The Miller’s religious convictions permeated their lives and writings. In 1840, Hugh became editor of a new Evangelical publication called The Witness (second only to the national newspaper, The Scotsman). Hugh wrote clearly and forcefully about several religious issues. Since the paper was based in Edinburgh, the family moved there. Lydia continued to help Hugh with editing and suggestions, and wrote occasional reviews.

By that time, they had another daughter, Harriet (“Ha-Ha,” as she called herself). Three more children followed: William, born in 1842, Elizabeth (“Bessie”), born in 1843, and Hugh II, born in 1850.

In spite of her busy life and frail health, Lydia spent some of her time writing some books of her own (something Hugh had greatly encouraged her to do). In 1846, she published a children’s book under the pseudonym Mrs. Harriet Myrtle. The name was probably taken from a comparison Hugh used to make of Lydia having “the delicacy of a myrtle” against his “strength of the oak.”[8]

The following year, Lydia published a novel, Passages in the Life of an English Heiress, or Recollections of the Disruption Times in Scotland. The choice of fiction as a medium to express the social context of the Disruption was both a challenge and an opportunity to portray the variety of emotions that accompanied the event. It was also a courageous decision, because many Christians at that time saw fiction as a lie.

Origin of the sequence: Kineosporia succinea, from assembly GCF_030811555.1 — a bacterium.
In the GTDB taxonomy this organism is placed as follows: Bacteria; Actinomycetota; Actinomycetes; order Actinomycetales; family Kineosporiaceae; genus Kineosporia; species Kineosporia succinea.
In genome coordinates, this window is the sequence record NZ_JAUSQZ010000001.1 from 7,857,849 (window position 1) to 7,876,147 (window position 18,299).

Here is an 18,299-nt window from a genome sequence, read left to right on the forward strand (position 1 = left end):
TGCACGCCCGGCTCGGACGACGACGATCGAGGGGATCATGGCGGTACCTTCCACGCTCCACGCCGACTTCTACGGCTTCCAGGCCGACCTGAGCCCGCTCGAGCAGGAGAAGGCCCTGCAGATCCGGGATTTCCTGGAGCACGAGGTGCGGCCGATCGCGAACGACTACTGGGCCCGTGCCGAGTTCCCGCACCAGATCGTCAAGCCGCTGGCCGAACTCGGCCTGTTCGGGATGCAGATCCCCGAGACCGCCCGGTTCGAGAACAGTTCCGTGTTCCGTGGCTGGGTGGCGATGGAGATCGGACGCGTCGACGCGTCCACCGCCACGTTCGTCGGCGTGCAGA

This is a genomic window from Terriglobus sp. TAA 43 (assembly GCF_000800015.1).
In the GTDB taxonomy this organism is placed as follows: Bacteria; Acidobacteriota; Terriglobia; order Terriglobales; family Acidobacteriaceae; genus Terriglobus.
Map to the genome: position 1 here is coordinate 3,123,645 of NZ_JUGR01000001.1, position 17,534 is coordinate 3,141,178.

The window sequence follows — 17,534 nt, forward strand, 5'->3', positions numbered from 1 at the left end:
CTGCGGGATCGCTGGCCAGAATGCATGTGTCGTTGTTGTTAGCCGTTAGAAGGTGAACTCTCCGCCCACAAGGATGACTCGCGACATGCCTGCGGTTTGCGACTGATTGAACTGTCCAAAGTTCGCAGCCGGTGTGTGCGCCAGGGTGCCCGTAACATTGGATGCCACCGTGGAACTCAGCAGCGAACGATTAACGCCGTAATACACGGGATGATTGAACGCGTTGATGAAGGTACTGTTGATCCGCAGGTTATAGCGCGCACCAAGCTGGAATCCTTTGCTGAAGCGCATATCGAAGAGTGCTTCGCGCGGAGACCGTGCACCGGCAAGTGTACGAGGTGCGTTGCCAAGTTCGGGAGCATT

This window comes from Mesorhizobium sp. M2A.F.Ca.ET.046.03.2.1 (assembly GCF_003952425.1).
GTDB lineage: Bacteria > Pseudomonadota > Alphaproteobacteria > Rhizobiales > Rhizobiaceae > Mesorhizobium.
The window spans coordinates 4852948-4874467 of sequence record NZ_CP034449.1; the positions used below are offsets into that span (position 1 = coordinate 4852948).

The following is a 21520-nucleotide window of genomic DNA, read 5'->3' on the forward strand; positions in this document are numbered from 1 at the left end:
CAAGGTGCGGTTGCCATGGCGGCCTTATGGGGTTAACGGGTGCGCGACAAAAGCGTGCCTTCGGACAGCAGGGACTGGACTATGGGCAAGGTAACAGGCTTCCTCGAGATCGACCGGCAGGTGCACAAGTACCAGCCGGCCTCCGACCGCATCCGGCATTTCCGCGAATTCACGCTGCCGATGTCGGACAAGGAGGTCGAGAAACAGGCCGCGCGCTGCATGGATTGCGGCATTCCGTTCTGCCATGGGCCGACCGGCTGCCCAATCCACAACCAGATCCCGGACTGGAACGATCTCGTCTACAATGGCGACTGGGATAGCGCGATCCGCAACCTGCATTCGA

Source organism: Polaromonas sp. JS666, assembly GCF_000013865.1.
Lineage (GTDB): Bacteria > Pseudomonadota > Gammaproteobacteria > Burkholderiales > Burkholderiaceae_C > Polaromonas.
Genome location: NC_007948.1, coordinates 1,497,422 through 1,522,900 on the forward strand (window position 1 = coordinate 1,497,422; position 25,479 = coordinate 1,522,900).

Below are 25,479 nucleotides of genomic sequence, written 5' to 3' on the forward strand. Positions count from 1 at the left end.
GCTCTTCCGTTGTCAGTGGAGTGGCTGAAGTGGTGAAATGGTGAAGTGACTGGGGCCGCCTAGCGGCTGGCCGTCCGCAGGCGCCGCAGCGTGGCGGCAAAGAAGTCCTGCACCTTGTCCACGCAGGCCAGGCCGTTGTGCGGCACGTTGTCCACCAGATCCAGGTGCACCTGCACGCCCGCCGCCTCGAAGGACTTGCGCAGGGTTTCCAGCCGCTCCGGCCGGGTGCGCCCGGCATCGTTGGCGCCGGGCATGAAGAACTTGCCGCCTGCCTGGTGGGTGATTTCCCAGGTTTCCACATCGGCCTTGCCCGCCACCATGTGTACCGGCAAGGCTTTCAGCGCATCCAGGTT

Lydia’s convictions are apparent throughout the book. For example, when her protagonist, Jane Hamilton Legh, responds to a litany of praises of the Moderates’ laissez-faire attitude by saying that those accomplishments “are not the chief ends of a clergyman’s life.”[9] That’s something that Hugh and Lydia might have said.

The novel, somewhat too long and unpolished, didn’t produce – to our knowledge – any reviews apart from Hugh’s. After that, Lydia focused on children’s books, ending with the popular Cats and Dogs, Nature's Warriors and God's Workers: or Mrs. Myrtle’s Lessons in Natural History (later reprinted as Cats and Dogs: Or, Notes and Anecdotes of Two Great Families of the Animal Kingdom).